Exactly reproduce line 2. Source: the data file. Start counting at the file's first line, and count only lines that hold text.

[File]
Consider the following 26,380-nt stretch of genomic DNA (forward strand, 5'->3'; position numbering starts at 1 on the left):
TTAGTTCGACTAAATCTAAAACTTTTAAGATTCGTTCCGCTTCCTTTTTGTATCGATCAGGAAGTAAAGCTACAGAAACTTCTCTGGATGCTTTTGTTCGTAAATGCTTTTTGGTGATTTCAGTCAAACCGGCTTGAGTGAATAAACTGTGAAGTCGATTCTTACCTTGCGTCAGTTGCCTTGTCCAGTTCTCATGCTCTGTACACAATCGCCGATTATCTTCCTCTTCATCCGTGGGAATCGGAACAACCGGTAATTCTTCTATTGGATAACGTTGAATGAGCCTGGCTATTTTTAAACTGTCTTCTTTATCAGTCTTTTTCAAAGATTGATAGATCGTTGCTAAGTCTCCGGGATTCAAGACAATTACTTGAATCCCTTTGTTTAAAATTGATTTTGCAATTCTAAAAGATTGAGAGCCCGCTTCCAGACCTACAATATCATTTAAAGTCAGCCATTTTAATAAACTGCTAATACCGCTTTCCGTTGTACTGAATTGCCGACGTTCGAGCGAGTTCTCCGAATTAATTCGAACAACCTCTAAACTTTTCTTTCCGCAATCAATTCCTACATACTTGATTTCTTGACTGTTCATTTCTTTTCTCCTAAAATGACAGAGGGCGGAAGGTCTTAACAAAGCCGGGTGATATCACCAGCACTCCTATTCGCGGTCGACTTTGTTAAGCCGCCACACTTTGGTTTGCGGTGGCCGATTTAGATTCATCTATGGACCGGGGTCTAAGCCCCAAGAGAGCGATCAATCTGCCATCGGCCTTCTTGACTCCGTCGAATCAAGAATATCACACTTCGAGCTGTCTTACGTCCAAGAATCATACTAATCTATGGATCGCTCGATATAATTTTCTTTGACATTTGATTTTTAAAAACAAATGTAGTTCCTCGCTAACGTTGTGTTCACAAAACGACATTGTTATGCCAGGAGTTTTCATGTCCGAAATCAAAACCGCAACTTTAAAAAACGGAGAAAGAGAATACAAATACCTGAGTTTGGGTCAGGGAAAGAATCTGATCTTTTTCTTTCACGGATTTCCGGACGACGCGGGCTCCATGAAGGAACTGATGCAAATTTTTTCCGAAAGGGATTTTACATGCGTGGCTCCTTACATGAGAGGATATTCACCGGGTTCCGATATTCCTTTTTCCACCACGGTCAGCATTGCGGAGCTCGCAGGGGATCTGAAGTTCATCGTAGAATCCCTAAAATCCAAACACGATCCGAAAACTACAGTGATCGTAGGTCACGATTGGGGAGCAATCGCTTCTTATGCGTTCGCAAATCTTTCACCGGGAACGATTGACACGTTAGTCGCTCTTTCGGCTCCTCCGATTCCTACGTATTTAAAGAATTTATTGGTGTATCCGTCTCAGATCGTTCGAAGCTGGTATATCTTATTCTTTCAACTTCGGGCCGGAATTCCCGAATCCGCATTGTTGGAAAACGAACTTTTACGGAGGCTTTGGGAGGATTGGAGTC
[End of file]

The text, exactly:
TTAGTTCGACTAAATCTAAAACTTTTAAGATTCGTTCCGCTTCCTTTTTGTATCGATCAGGAAGTAAAGCTACAGAAACTTCTCTGGATGCTTTTGTTCGTAAATGCTTTTTGGTGATTTCAGTCAAACCGGCTTGAGTGAATAAACTGTGAAGTCGATTCTTACCTTGCGTCAGTTGCCTTGTCCAGTTCTCATGCTCTGTACACAATCGCCGATTATCTTCCTCTTCATCCGTGGGAATCGGAACAACCGGTAATTCTTCTATTGGATAACGTTGAATGAGCCTGGCTATTTTTAAACTGTCTTCTTTATCAGTCTTTTTCAAAGATTGATAGATCGTTGCTAAGTCTCCGGGATTCAAGACAATTACTTGAATCCCTTTGTTTAAAATTGATTTTGCAATTCTAAAAGATTGAGAGCCCGCTTCCAGACCTACAATATCATTTAAAGTCAGCCATTTTAATAAACTGCTAATACCGCTTTCCGTTGTACTGAATTGCCGACGTTCGAGCGAGTTCTCCGAATTAATTCGAACAACCTCTAAACTTTTCTTTCCGCAATCAATTCCTACATACTTGATTTCTTGACTGTTCATTTCTTTTCTCCTAAAATGACAGAGGGCGGAAGGTCTTAACAAAGCCGGGTGATATCACCAGCACTCCTATTCGCGGTCGACTTTGTTAAGCCGCCACACTTTGGTTTGCGGTGGCCGATTTAGATTCATCTATGGACCGGGGTCTAAGCCCCAAGAGAGCGATCAATCTGCCATCGGCCTTCTTGACTCCGTCGAATCAAGAATATCACACTTCGAGCTGTCTTACGTCCAAGAATCATACTAATCTATGGATCGCTCGATATAATTTTCTTTGACATTTGATTTTTAAAAACAAATGTAGTTCCTCGCTAACGTTGTGTTCACAAAACGACATTGTTATGCCAGGAGTTTTCATGTCCGAAATCAAAACCGCAACTTTAAAAAACGGAGAAAGAGAATACAAATACCTGAGTTTGGGTCAGGGAAAGAATCTGATCTTTTTCTTTCACGGATTTCCGGACGACGCGGGCTCCATGAAGGAACTGATGCAAATTTTTTCCGAAAGGGATTTTACATGCGTGGCTCCTTACATGAGAGGATATTCACCGGGTTCCGATATTCCTTTTTCCACCACGGTCAGCATTGCGGAGCTCGCAGGGGATCTGAAGTTCATCGTAGAATCCCTAAAATCCAAACACGATCCGAAAACTACAGTGATCGTAGGTCACGATTGGGGAGCAATCGCTTCTTATGCGTTCGCAAATCTTTCACCGGGAACGATTGACACGTTAGTCGCTCTTTCGGCTCCTCCGATTCCTACGTATTTAAAGAATTTATTGGTGTATCCGTCTCAGATCGTTCGAAGCTGGTATATCTTATTCTTTCAACTTCGGGCCGGAATTCCCGAATCCGCATTGTTGGAAAACGAACTTTTACGGAGGCTTTGGGAGGATTGGAGTC